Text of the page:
Territorial and population losses suffered by Prussia

Prussia in 1807 (orange) and its territories lost at Tilsit (other colours).

The Prussian state was diminished by more than half under the terms of the Treaties of Tilsit, from 5,700 square miles to 2,800 square miles.[5] Compared to the 9.75 million inhabitants Prussia had prior to the Treaties of Tilsit, no more than 4.5 million inhabitants remained within the new boundaries of the Prussian state.[5]

The state revenue, which formerly amounted to forty million dollars per year, was decreased in a even greater proportion. The ceded provinces were rich and fertile, and many millions had been spent on their improvement. Almost all that Prussia had gained by the partitions of Poland (1772–1795) was taken away from Prussia. The Kingdom of Saxony, a former confederate of Prussia, was the recipient of the provinces. Russia, the more powerful of its erstwhile allies, gained territory with a population of 200,000 inhabitants. The following is a tabulation of the territorial and population losses that Prussia sustained, but not accounting for the Prussian acquisitions since 1772, under the terms of the Tilsit Treaties:[8]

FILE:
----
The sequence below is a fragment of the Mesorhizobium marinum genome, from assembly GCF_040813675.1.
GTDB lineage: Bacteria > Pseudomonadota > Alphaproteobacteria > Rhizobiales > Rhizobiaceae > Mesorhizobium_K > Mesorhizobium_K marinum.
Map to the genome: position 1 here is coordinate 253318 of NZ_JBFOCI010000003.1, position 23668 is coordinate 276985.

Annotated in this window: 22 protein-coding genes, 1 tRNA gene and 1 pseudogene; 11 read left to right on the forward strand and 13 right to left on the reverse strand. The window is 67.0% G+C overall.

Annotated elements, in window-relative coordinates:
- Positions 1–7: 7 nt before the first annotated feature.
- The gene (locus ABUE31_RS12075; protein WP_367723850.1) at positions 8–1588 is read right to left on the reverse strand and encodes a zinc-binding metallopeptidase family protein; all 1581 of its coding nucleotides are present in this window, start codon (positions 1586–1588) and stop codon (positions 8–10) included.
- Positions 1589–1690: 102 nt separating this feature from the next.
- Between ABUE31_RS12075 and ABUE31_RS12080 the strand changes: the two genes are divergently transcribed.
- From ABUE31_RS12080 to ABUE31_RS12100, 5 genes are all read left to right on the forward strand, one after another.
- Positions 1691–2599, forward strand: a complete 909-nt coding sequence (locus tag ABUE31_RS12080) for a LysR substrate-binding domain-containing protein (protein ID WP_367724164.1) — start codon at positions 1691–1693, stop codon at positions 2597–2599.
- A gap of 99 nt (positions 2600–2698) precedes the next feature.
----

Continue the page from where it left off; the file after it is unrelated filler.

Westphalian possessions Prussian sq. miles Inhabitants
County of Mark, with Essen, Werden, and Lippstadt, 51 =2,893.65 km2 (1,117.24 sq mi) 148,000
Principality of Minden, 18.5 =1,049.66 km2 (405.28 sq mi) 70,363
County of Ravensberg, 16.5 =936.18 km2 (361.46 sq mi) 89,938
Lingen and Tecklenburg, 13 =737.6 km2 (284.8 sq mi) 46,000
Cleve, on the eastern side of the Rhine, 20.5 =1,163.14 km2 (449.09 sq mi) 54,000
Principality of East Frisia, 56.5 =3,205.71 km2 (1,237.73 sq mi) 119,500
Principality of Münster, 49 =2,718.18 km2 (1,049.50 sq mi) 127,000
Principality of Paderborn, 30 =1,702.15 km2 (657.20 sq mi) 98,500
Lower Saxon possessions Prussian sq. miles Inhabitants
Magdeburg, with that part of the duchy on the left bank of the Elbe, Halle, &c. 54 =3,063.87 km2 (1,182.97 sq mi) 160,000